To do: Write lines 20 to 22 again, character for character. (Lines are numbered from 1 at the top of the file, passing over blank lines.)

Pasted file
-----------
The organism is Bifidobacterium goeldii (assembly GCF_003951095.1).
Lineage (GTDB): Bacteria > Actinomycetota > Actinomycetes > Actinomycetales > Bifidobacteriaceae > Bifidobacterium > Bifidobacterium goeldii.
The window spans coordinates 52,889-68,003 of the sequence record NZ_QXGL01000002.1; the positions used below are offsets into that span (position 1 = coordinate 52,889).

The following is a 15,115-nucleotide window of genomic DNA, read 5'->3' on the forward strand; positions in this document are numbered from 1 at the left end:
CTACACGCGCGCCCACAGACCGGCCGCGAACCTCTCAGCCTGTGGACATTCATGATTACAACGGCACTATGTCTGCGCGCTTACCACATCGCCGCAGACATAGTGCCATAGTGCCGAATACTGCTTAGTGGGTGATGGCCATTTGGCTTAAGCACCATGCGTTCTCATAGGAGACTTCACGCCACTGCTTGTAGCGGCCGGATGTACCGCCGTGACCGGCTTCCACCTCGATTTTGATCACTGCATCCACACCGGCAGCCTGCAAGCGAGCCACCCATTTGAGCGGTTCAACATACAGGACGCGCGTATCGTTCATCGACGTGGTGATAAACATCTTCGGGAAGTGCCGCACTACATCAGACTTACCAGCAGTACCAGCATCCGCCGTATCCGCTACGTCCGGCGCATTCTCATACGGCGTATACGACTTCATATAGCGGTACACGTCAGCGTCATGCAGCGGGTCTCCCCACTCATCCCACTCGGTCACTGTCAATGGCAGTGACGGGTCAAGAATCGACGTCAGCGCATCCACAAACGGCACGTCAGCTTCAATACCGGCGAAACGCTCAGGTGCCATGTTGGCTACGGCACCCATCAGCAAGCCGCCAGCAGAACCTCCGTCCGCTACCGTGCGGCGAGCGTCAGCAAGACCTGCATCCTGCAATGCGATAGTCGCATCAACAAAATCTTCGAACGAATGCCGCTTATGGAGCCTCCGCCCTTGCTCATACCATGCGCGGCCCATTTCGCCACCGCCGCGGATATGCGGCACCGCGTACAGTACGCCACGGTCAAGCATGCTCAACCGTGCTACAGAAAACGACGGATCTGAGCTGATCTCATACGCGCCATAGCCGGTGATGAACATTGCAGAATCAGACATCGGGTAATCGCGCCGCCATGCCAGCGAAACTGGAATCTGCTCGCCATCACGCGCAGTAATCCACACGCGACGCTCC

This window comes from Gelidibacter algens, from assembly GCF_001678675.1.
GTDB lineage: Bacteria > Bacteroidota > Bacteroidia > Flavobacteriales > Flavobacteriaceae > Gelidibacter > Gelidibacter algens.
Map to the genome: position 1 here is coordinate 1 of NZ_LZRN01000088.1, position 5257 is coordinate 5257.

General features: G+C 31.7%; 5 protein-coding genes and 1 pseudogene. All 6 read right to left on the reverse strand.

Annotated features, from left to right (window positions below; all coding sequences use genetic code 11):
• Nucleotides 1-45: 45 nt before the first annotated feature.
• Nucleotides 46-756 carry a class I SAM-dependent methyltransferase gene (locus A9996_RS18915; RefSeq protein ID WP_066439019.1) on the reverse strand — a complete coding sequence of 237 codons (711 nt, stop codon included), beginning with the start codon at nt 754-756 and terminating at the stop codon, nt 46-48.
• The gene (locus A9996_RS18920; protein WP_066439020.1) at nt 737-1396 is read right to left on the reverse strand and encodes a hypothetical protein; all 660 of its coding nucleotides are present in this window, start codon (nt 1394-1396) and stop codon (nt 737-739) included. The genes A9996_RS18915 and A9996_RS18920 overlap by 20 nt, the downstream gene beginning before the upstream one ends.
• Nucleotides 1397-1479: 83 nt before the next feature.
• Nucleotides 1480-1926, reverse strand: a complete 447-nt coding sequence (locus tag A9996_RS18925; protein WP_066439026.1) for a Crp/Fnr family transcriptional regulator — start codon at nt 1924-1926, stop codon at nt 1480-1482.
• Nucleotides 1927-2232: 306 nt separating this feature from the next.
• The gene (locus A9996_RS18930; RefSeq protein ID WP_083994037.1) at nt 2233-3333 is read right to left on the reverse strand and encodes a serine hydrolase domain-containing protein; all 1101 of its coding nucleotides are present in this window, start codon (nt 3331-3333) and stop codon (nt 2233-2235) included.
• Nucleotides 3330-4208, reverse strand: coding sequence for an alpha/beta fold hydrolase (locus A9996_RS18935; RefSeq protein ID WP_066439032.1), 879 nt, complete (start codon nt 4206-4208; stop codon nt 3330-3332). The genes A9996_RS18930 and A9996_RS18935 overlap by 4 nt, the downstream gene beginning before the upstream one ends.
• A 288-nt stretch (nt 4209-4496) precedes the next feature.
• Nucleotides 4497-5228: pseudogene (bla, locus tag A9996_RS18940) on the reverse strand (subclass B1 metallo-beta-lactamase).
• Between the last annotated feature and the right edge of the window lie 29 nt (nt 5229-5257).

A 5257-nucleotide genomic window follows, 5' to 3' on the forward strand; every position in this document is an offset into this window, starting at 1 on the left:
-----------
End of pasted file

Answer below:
• Nucleotides 4497-5228: pseudogene (bla, locus tag A9996_RS18940) on the reverse strand (subclass B1 metallo-beta-lactamase).
• Between the last annotated feature and the right edge of the window lie 29 nt (nt 5229-5257).

A 5257-nucleotide genomic window follows, 5' to 3' on the forward strand; every position in this document is an offset into this window, starting at 1 on the left: